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neighbor relations


Are you good at neighbor relations? Want to be better?

After talking to the Tigard police and the woman who owns the house the Tigard police event centered on, what’s next?

One of the men who drives a diesel farm truck up and down the quiet roads sat in his rig while I mowed my yard.

I needed to find a way to talk to him about his tearful mother without confrontation. It’s a challenge.

What can I say to him to motivate his behavior, to show I care enough to step outside the usual hostile bubble we blow around us when people keep doing the same thing for years?

My idea come after I cleaned my push mower, the one with the reel blade. I’ve got two of them.

I pushed the mower I didn’t use across the street to the man in the truck. It’s the first time I’ve talked to him since reporting that I offered his traffic a glass of water on a hot day while he waited for his runner to come back from the house.

His mother and I had a nice talk about police activity where she cried and cried.

Now it was his turn for some neighborly pep.

It went like this:

Hi. Hello. Say, did you just hear me mow my lawn? No? It’s because I used a push mower like this one.

I saw you concentrating and thought it a good idea to keep things quiet.

Call it neighborly. I don’t use my leaf blower much because another neighbor said too many yard service companies make too much noise.

By the way, would you mind if I put this push mower in the back of your trunk? You haul stuff. This might make some money.

No? Okay. By the way, have you talked to your mother lately, the owner of the house you live in?

She’s not your mother? Right, well the woman who owns the house was here crying yesterday. She’s upset with so many policemen coming up here.

Does she cry at home a lot? She sure seemed upset to think something bad might happen if so many policemen show up regularly.

She’s upset with the neighborhood association? That’s why she’s crying? She started while we were talking about police and guns and traffic to the house.

You had a runner last Friday that they brought a police dog to help with. Maybe you met Baxter?

He sheds and has a gray muzzle. We’ve got lots in common, me and Baxter.

neighbor relations

What happens next is up to you.

Yesterday your mom was crying to me, not you. She was crying at the idea of losing one of her kids. Maybe she was thinking of you.

If it was my mom crying, I’d do something about it. Are you married? If it’s your wife crying you do something.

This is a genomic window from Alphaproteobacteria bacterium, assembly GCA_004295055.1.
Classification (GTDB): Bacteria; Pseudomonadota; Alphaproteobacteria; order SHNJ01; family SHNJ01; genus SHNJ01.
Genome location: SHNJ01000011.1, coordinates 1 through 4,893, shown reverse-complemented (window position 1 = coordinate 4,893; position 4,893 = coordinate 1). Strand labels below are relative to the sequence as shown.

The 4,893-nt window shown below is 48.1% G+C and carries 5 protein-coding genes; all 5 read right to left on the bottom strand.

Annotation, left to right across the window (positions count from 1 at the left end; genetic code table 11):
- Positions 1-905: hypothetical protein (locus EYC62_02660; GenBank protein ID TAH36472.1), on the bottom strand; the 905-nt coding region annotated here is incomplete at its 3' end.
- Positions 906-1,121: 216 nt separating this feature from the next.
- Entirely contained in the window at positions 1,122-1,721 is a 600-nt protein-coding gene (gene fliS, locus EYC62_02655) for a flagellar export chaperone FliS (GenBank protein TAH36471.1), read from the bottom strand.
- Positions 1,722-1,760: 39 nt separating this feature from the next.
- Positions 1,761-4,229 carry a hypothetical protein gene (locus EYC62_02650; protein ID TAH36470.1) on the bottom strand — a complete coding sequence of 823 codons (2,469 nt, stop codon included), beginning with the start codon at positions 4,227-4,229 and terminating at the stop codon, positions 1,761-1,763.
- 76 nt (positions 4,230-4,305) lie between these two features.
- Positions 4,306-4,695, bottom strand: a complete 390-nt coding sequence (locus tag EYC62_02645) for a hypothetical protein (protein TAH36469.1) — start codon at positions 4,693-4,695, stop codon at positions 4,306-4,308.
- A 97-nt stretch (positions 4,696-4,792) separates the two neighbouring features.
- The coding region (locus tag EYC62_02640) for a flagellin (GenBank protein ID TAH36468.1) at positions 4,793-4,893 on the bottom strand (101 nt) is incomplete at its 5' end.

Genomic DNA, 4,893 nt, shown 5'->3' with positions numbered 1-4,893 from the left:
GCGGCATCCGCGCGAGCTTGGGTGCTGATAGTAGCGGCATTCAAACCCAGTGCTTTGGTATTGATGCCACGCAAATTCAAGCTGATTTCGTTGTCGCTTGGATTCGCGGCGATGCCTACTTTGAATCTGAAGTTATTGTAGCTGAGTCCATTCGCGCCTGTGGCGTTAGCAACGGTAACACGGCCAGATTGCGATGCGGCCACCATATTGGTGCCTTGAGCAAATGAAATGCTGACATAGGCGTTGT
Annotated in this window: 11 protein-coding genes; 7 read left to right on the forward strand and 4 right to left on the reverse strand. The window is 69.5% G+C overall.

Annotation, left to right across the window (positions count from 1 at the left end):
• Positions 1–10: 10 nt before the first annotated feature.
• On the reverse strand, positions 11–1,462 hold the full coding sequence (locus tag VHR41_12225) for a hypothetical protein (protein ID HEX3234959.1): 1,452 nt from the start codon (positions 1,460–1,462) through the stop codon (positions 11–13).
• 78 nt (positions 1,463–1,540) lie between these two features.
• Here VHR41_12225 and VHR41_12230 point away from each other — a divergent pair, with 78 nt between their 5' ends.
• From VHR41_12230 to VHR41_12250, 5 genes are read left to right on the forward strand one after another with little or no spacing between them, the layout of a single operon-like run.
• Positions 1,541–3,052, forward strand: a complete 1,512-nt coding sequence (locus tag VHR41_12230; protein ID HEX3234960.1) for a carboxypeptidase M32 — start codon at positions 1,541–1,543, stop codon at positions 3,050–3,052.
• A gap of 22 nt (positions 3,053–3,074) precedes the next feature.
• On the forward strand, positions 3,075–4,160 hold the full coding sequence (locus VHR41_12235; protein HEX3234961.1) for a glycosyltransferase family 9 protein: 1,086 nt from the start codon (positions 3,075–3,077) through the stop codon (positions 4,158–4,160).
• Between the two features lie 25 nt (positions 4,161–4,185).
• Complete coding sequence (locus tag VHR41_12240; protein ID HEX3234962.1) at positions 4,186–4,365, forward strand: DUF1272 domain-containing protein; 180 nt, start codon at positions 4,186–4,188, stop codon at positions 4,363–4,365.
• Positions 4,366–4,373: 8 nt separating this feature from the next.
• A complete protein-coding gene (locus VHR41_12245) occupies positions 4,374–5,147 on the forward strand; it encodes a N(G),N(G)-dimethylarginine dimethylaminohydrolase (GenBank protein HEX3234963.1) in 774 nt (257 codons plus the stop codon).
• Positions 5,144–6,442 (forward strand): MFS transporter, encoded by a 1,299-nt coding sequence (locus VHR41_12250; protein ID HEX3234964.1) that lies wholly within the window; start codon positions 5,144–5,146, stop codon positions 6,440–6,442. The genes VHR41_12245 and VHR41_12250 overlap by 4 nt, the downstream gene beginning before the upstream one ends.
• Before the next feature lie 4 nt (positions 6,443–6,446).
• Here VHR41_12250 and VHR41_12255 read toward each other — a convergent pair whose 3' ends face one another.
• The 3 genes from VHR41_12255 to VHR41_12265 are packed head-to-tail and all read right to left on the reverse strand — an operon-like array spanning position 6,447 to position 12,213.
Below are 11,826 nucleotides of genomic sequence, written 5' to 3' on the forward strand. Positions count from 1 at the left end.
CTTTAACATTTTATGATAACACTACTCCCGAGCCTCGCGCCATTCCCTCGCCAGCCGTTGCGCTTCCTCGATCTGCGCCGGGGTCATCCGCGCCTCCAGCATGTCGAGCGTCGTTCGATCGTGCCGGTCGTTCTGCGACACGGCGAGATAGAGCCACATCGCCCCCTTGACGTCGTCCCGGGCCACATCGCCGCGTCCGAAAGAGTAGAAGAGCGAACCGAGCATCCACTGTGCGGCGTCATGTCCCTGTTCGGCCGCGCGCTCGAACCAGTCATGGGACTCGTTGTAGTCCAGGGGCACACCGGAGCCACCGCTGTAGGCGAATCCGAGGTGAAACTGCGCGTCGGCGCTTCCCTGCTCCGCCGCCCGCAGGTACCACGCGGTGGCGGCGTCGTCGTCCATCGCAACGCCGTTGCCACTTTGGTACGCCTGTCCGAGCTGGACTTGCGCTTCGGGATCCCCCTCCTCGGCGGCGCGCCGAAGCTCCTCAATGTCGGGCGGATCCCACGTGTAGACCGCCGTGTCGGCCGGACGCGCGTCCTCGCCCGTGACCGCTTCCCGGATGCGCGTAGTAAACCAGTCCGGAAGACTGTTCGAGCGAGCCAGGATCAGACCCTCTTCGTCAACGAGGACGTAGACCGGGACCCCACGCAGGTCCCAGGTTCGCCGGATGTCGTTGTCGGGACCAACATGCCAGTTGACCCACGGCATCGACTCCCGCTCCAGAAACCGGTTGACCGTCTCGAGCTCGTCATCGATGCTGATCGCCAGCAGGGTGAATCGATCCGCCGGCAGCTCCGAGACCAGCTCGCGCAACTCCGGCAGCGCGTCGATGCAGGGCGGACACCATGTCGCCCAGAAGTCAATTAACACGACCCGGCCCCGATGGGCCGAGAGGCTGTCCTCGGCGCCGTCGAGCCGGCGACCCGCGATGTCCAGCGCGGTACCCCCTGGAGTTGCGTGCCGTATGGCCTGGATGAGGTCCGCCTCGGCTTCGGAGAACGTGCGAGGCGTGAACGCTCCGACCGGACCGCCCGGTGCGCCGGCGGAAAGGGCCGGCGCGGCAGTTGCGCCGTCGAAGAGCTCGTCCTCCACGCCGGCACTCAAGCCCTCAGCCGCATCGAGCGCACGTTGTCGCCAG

As long as you don’t do anything different, or help your mom, events will keep sliding to the usual conclusion. We’re looking at a bad end here.

I’m a neighborly type. I don’t see anyone else coming out for a talk, but here I am. With a lawn mower you don’t want.

See, it’s not about the lawn mower, or your mom’s tears. It’s about being a better neighbor, about neighbor relations.

We all get the idea of freedom in America and after nine police officers showed up and didn’t take anyone away, you’re apparently not breaking any laws.

Call this one of the unwritten laws: When your mom cries talking to people in the street, something’s wrong.

I’m not here to explain right and wrong to a grown man, but something’s wrong with your mom inside her house. She seemed frightened. Tears of fear.

Let me ask you a question. Do I look like someone concerned about tears, someone’s tears I barely know? When you see this face does it look like one that worries if someone cries themselves dry and blows away?

My wife, my kids, those are tears of concern. Now I’ve got your mom. Yes, I know, she’s not your mom. But she is an old lady living in the same house as you and I’m asking you to help calm her down.

I did my best, now it’s your turn. If I see her crying the next time we talk we’ll know it didn’t work.

Try and do the best you can. Now I’ll take my lawn mower and go home.

It’s okay now if I toss it in the back of your truck?

Take care of your mom first, then we’ll talk about it. Do some neighbor relations in your yard.

Start there, not here.

neighbor relations


About David Gillaspie
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